Melbourne’s Monash University is set to become Australia’s first university to introduce anti-intellectual trigger warnings, an investigation by Generation Liberty has revealed.
Trigger warnings, which are alerts before content that could cause emotional discomfort, will be introduced in Monash course guides from Semester 1, 2017, according to university committee documents.
Trigger warnings have been used for issues such as racism, homophobia, disability, colonialism, torture, and, at Melbourne’s La Trobe University Student Union, body image, eye contact, food, and insects.
In this week’s Spectator Australia I write about the dangers inherent in trigger warnings:
The warnings change understanding, damage student mental health, and contradict the entire purpose of higher education: to challenge, not coddle, students.
I argue that trigger warnings are dangerous to the intellectual climate on campus:
If students continue to engage, the warning changes the understanding of the content. Trigger warnings skew perceptions by highlighting certain elements. In effect, the warnings tell students what and how to think about a piece of content, rather than allowing them to reach their own conclusions.
If students do not read the material or leave a class because of a trigger they will never be exposed to the ideas. This defeats the entire educational purpose of higher education: to expose young people to a variety of thinking, especially ones they find challenging.
They also carry serious mental health concerns:
For students who do not have pre-existing experiences, trigger warnings themselves encourage the establishment of fears students would otherwise not have. If you tell a student they might feel a strong negative emotional response to a piece of material it is far more likely that they will.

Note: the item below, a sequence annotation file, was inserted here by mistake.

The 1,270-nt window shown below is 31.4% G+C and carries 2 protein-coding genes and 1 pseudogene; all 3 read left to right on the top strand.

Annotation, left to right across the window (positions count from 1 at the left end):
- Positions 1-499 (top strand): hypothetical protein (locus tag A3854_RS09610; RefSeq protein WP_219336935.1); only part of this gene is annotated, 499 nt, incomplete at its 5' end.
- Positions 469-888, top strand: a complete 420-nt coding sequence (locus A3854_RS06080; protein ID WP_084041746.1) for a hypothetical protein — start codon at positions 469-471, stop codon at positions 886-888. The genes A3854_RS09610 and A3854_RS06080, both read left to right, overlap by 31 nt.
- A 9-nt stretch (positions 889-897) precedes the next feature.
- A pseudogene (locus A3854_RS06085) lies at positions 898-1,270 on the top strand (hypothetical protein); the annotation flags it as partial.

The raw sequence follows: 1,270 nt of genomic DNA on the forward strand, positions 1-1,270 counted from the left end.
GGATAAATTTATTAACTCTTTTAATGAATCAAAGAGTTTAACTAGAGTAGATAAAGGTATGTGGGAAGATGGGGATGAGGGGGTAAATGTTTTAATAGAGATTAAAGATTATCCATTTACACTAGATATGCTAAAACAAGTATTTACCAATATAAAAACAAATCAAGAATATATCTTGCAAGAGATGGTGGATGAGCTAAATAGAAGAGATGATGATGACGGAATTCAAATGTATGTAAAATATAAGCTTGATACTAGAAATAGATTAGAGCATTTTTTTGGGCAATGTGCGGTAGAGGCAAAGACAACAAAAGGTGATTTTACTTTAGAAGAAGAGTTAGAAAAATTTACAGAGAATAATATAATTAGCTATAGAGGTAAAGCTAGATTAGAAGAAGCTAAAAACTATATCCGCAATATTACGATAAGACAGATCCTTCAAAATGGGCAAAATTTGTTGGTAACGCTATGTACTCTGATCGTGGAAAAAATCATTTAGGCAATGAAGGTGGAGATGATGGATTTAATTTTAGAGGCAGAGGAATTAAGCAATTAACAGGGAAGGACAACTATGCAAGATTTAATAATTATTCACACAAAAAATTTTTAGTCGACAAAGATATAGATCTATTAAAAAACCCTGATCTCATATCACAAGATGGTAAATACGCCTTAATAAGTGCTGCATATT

For students who have existing issues, the notion of trigger warnings, which encourage them to totally disengage from the material, could in fact make their fear worse. This is why psychologists use exposure therapy—that is, facing your anxieties, not avoiding them.
The underlying danger is that they encourage academics to give up on teaching discomforting material altogether:
In practice these warnings make it far more difficult to discuss sensitive content. Academics have begun self-censoring, avoiding teaching material that could cause discomfort for fear of receiving complaints or negative responses on student feedback. Two professors at the University of Northern Colorado were recently investigated for simply proscribing readings with multiple views on issues such as abortion, same-sex marriage, climate change, and transgenderism. The academics were reprimanded by students not for expressing a contrary position, but simply for teaching that there is one.
One American university, Oberlin College, explicitly recommends that academics ‘remove triggering material when it does not contribute directly to the course learning goals’. In this culture, where academics have to forewarn about challenging ideas and face student backlash, it is much easier to simply not teach them in the first place.
Trigger warnings are a serious threat to intellectual freedom and the purpose of higher education, making their introduction at Monash counterproductive.
Matthew is a Research Fellow, Future of Freedom Program, at the Institute of Public Affairs.